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Why mergers fail

(MoneyWatch) COMMENTARY While mining industry giants Glencore (GLEN) and Xstra (XSRAF) grind their way toward a merger, the silence surrounding the deal is intriguing. Everyone assumes it will produce value. But for whom? Of course it's great for the bankers and lawyers -- but will anyone else benefit?

Depending on whose research you choose to rely on, mergers have a failure rate of anywhere between 50 and 85 percent. One KPMG study found that 83 percent of these deals hadn't boosted shareholder returns, while a separate study by A.T. Kearney concluded that total returns on M&A were negative.

Anyone who has actually lived through a merger knows these are gruesome and traumatic experiences. Some companies, of course, buy other companies just to shut them down and eliminate a potential competitive threat (Microsoft (MSFT) used to be notorious for this.) Other deals make sense on paper but end up as very expensive mistakes. Here's why they so often go wrong.

Why mergers succeed

Momentum. Once a company starts even considering a merger or acquisition, the starts to generate momentum. Lawyers, accountants, and bankers pile in, and it is fully in their interest to keep the bandwagon moving. Once press coverage begins, CEOs often feel they'll look weak if they don't do a deal somewhere with someone. So nobody has the courage or the power to stop a deal once it's started, even though everyone often knows it's a stinker.

Undue diligence. Due diligence is supposed to uncover the truth about companies, but it rarely does. In part, this is because it is too fast. It's also often done by the wrong people -- not by those who will have to make the deal work, but by those who will walk away. When bankers are assigned to due diligence, they often don't understand what they're looking for. They aren't, and usually have never been, operators, so the critical dependencies within a business operation can elude them altogether.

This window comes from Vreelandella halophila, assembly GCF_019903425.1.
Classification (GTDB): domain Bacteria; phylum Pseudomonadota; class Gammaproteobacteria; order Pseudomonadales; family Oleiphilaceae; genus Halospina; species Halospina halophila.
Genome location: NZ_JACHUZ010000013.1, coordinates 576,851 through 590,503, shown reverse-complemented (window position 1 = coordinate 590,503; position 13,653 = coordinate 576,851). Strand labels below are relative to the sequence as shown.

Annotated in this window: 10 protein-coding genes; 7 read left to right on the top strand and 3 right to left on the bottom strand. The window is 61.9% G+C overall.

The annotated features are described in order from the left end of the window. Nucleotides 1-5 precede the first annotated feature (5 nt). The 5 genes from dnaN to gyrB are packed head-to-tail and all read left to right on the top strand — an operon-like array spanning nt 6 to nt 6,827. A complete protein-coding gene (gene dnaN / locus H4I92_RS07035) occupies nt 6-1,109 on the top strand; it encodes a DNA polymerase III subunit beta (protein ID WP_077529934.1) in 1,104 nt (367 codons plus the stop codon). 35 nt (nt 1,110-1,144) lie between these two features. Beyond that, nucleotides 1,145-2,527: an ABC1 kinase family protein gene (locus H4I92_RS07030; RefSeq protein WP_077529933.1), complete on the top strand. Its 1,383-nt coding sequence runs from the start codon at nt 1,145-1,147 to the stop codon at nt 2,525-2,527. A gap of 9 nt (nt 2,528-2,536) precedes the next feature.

Debt. Acquisitions are expensive, and the money has to be found from somewhere. This is why they're invariably followed by cost-cutting and job losses. Perhaps the most spectacular example of this is British Petroleum (BP), which grew into an oil industry behemoth through pursuing an aggressive M&A policy. Once completed, cuts were imposed every year for three years; everything was chopped, down - it was said - to the number of pencils.

Fudge. No one ever quite calls it as they find it. Mergers aren't mergers -- they're really takeovers. When people say they'll keep brands and company names, it's almost never true. When CEOs say that they'll share power, it's definitely not true. These things are said to paper over cracks in relationships that customarily explode within the year.

So why do these deals persist? They're glamorous, high-profile, and make vast amounts of money for intermediaries. They feed CEO vanity and a love of size. They also persist because they are often decided by rank-and-file shareholders, who are those at the furthest remove from the company's operations. Those with the most power are also those with the least insight.

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